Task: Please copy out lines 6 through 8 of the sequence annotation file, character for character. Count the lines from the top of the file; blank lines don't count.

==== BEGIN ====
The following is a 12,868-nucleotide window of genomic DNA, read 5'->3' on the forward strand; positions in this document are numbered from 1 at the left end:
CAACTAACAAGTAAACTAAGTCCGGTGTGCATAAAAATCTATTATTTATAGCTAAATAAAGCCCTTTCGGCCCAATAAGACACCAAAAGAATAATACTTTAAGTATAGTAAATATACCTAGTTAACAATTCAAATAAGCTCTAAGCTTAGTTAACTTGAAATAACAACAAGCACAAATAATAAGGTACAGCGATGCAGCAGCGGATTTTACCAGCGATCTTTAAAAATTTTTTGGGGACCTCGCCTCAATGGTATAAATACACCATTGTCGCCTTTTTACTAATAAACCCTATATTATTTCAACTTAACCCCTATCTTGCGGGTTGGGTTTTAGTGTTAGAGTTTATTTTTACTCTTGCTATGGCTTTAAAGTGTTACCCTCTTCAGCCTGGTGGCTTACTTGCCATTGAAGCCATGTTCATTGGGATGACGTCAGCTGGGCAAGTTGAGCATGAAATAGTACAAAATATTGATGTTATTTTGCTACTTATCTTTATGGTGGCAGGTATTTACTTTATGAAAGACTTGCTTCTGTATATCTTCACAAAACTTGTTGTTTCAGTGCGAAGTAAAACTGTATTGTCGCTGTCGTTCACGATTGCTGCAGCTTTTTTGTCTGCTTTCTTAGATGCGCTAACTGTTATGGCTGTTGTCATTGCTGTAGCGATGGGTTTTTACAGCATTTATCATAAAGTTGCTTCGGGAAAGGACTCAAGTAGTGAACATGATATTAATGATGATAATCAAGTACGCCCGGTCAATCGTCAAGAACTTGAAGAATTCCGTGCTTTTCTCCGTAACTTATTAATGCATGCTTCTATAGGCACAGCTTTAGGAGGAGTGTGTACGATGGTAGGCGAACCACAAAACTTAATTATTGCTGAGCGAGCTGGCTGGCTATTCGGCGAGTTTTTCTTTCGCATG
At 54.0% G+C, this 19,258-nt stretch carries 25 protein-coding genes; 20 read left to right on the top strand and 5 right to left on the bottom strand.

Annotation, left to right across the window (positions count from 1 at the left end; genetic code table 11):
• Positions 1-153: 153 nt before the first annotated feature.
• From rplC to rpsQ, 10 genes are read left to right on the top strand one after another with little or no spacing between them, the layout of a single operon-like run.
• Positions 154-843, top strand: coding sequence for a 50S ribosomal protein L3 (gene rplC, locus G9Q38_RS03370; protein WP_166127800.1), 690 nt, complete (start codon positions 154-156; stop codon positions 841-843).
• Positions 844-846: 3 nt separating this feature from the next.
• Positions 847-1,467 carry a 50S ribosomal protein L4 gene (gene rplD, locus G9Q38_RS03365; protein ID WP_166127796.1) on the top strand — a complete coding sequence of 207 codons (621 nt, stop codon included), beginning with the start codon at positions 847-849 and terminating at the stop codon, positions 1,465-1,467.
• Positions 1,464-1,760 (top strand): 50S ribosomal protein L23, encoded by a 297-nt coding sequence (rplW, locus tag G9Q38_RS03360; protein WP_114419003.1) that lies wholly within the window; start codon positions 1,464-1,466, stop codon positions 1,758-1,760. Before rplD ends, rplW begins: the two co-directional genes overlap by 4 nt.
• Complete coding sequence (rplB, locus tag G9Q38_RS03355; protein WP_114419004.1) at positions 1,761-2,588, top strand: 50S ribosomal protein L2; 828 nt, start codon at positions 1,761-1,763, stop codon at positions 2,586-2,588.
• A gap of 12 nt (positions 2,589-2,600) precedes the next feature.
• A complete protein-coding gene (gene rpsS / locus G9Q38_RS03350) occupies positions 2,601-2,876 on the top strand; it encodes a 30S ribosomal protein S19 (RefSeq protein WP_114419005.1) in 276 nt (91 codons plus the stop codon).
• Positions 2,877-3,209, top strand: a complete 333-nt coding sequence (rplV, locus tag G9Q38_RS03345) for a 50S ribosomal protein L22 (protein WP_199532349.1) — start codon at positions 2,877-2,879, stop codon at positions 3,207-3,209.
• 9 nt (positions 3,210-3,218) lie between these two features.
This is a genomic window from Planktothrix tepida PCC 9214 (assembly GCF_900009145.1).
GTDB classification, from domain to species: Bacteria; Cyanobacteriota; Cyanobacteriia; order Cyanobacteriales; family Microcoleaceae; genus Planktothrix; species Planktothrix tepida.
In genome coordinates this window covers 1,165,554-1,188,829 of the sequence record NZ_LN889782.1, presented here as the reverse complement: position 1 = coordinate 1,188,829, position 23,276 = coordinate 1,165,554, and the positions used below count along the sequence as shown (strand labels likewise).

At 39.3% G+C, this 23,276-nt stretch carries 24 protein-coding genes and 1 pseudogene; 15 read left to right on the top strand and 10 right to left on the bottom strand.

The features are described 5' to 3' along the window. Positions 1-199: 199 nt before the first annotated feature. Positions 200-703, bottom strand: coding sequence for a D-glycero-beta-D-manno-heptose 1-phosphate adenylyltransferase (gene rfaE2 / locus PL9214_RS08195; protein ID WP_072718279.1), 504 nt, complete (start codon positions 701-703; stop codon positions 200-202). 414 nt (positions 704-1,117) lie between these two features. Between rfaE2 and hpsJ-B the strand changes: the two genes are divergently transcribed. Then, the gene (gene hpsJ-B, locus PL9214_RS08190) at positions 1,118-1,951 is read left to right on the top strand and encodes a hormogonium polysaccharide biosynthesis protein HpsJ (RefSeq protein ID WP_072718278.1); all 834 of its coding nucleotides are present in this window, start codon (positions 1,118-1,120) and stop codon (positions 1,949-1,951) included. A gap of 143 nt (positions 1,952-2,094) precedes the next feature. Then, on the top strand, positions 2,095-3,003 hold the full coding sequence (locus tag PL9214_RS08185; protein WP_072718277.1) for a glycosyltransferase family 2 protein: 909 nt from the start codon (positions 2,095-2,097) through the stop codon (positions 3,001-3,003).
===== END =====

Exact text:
• From rplC to rpsQ, 10 genes are read left to right on the top strand one after another with little or no spacing between them, the layout of a single operon-like run.
• Positions 154-843, top strand: coding sequence for a 50S ribosomal protein L3 (gene rplC, locus G9Q38_RS03370; protein WP_166127800.1), 690 nt, complete (start codon positions 154-156; stop codon positions 841-843).
• Positions 844-846: 3 nt separating this feature from the next.